At the beginning of Daredevil Season 3 — following the events of The Defenders finale — we find Matt Murdock physically destroyed and mentally beaten. A broken warrior in need of rebuilding. Mortal heroes don’t last forever as comic book fans know, which begs the question — will Matt Murdock always be the star of Netflix’s Daredevil as his body continues to endure traumatic punishment?
I had the chance to catch up with Daredevil showrunner Erik Oleson, Marvel Executive Joseph Loeb, and this season’s cast with October 19th’s release looming. A topic of conversation — out of pure intrigue — brought us to the subject of Matt Murdock’s future wearing the red devil suit. One man can only take so much inflicted pain, and anyway, does the man maketh the mask? Or vice versa?
Matt Murdock’s Future As Daredevil
Charlie Cox (Matt Murdock): “At the beginning of Season 3 there’s a real chance of [giving up] — but it’s such a tricky question because it depends on how you define Matt Murdock and how you define Daredevil. It’s a subjective question because people have different definitions of ‘what is an alter-ego.’ Is it the same person? Is it a different person? If we were to go on and make more seasons of Daredevil, I don’t think it’s going to be all sunglasses and photographs.”
Erik Oleson (Showrunner): “That’s part of the journey you’ll experience in Season 3. Matt Murdock’s iconic because he comes with built-in contradictions. He’s a lawyer who’s also a vigilante. He’s a Catholic, moral person who dabbles in, basically, playing God. He’s a vigilante in a suit going out and beating up criminals, and yet, he’s a human being, Matt Murdock, with friends in his life and people who care for him whom he also cares for. That is the inherent playground of this character, and I think that his ability to reconcile those different pieces of himself is the constant struggle for Matt Murdock.”
Alienating Friends And Allies
Deborah Ann Woll (Karen Page): “That’s the hard thing. When someone’s going through something, and the choices they’re making are self-destructive, both options are valid. You have to care for yourself at some point and say do I have the strength to keep pushing through this to see the person I know, who is hurting, on the other side? Or is this person dragging me down with them, and do I cut my losses? Take care of myself? Anyone in any situation is entitled to either decision. I think it’s more critical for Karen, in this story, who has no ties to anyone, who is drifting alone, that she does find it in herself to commit to people even when it seems that they’re pushing her away.”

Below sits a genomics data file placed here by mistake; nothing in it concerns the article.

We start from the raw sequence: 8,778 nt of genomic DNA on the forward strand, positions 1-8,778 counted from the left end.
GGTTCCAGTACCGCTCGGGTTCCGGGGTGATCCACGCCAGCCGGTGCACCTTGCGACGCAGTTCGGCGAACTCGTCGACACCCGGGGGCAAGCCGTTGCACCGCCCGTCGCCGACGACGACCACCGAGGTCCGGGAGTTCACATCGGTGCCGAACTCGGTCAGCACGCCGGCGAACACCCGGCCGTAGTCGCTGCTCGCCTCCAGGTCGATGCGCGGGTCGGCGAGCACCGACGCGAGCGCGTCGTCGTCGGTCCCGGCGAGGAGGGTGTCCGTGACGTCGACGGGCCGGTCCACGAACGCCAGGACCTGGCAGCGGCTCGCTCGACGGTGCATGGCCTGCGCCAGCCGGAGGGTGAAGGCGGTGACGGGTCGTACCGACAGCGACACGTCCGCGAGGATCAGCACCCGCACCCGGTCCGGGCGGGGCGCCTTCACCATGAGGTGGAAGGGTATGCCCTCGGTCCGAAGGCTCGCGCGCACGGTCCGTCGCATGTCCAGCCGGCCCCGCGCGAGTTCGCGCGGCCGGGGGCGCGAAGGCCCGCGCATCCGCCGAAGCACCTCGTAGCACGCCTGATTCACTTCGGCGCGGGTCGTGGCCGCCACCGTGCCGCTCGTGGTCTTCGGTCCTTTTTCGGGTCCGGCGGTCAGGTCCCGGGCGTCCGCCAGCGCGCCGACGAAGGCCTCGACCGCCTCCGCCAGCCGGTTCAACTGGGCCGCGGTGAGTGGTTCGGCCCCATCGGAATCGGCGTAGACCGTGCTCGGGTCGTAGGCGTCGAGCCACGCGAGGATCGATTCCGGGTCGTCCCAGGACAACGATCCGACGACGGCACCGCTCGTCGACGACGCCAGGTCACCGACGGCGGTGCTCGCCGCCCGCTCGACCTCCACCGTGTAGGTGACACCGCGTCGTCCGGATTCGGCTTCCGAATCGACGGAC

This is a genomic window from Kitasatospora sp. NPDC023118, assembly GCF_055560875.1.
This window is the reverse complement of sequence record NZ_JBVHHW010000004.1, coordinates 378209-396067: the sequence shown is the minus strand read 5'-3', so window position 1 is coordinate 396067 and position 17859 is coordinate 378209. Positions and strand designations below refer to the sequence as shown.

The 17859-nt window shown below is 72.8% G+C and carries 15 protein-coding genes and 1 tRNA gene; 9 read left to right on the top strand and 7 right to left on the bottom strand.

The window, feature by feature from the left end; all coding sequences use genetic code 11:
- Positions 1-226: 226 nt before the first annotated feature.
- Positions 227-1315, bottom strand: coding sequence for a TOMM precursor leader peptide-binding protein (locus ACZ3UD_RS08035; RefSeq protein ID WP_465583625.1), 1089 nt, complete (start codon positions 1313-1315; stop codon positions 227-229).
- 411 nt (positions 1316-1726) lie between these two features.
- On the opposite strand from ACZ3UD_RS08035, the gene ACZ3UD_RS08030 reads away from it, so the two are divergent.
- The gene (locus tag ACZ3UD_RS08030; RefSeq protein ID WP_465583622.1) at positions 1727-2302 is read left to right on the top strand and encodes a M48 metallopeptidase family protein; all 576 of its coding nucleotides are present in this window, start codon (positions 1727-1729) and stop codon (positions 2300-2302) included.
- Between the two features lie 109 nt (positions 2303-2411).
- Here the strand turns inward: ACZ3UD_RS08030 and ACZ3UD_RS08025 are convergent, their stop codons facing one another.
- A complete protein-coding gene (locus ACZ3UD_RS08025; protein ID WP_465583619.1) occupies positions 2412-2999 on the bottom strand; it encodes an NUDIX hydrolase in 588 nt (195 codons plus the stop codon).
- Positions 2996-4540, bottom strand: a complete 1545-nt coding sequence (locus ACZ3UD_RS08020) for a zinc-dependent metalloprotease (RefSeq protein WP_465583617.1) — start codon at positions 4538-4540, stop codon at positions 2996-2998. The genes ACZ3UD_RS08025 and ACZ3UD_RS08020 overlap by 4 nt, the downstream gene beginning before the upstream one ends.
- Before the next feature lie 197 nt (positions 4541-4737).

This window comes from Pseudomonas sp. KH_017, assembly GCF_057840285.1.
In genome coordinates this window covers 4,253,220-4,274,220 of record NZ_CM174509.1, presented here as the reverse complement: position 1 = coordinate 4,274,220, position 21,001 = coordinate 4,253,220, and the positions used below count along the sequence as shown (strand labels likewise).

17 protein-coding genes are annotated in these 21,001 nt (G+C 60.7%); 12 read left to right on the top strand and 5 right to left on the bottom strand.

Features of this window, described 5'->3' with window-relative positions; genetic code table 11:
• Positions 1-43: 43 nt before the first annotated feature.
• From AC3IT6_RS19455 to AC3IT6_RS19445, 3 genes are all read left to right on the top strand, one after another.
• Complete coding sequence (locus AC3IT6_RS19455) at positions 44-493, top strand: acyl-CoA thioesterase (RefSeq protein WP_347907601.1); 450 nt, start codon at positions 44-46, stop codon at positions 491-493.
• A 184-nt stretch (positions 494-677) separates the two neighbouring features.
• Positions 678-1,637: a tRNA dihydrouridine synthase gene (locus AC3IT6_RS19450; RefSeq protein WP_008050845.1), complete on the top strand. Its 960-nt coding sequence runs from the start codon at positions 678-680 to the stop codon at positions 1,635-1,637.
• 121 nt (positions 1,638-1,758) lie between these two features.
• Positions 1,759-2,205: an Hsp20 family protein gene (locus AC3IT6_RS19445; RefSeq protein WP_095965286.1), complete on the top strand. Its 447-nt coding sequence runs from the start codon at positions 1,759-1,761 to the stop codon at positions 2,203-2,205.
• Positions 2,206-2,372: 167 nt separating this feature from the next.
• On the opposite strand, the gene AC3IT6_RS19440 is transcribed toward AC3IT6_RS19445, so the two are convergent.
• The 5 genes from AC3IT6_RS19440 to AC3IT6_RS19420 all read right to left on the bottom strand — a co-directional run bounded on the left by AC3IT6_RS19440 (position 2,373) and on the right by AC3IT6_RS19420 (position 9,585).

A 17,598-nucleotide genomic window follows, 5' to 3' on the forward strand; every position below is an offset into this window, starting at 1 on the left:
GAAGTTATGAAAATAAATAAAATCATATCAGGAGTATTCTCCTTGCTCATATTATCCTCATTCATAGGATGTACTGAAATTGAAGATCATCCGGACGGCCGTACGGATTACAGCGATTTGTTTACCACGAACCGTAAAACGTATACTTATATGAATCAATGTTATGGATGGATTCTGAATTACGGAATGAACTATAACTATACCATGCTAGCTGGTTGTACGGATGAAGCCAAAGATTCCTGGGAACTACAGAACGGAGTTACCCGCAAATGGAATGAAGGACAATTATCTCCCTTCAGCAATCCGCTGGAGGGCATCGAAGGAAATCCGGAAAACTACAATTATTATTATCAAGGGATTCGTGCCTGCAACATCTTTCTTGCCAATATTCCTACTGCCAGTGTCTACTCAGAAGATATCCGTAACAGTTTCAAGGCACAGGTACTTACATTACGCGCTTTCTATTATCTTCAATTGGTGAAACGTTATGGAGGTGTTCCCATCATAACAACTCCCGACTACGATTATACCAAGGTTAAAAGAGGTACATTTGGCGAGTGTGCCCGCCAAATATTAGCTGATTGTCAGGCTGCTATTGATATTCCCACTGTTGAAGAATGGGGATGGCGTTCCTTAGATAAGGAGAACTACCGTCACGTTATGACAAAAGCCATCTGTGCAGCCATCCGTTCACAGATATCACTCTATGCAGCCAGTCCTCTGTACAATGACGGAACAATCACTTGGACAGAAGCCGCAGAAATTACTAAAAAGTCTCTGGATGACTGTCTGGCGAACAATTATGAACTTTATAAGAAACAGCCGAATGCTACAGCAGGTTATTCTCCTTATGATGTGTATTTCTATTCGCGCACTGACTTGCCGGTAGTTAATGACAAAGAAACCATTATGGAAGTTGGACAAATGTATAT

Erik Oleson: “I think Matt Murdock is held back. Ironically he is the man without fear, and yet there is a fear at his core being which is driving his behavior this season. The principle that we can only be free when we confront our fears because our fears are what enslave us plays into Matt’s story arc this season. I won’t tell you what that fear is, because Matt isn’t even aware of what that thing is that’s holding him back, but I think that Matt will rebuild himself. It will be a painful journey, an introspective one, and one where he is forced to reconcile the limitations of what he thinks he could do as a solo warrior out in the world versus what the rewards and costs would be of having other people assist him in that endeavour.”
The Black Suit
Erik Oleson: “Coming into Season 3, just in the psychology of Matt, first of all, the suit was damaged by the falling building in The Defenders. That was a natural, organic way to save his life. They would’ve had to get him out of that suit.”
“Part of it was also the symbolic nature of Matt at a real low point. Really, truly, the lowest that we’ve seen him thus far on the show, in Episode 1 of Season 3; spiritually smashed, physically smashed, emotionally smashed.”
“The black suit is very organic to where [Matt Murdock] is staying in the donation bin of the church. It felt real. Charlie Cox is very keen — and I use the word ‘keen’ because he’s British — very keen on emotionally honesty. That was really great because I like writing from that place, emotional honesty, so it felt like a natural choice. Then it gave us the opportunity to get to what you saw in the trailer, which is that, well, if [Matt Murdock’s] not gonna wear that red suit, that leaves that mantle open for somebody who might manipulate it to his or her own ends.”
The Return of Wilson Fisk
Elden Henson (Foggy Nelson): “I can tell you it puts a strain on Foggy’s family.”
Jay Ali (Ray Nadeem): “Once my character figures out what [Wilson Fisk] is up to, and how deep I am into this hole, it causes huge problems — but it also forms alliances that you wouldn’t see, as well.”
Vincent D’Onofrio (Wilson Fisk): “I can’t imagine in our world, the Daredevil show, there’d be a bigger baddie [than Wilson Fisk].”
Jeph Loeb (Producer): “If Wilson Fisk was going to return, it had to be under a certain kind of circumstance that would be even more of a wrecking ball. Getting Vincent D’Onofrio to return and you’ve seen in the trailer where he says ‘I wanna make a deal,’ it certainly is a deal that imperils every single one of our cast members.”
Daredevil Season Three hits Netflix on October 19, 2018.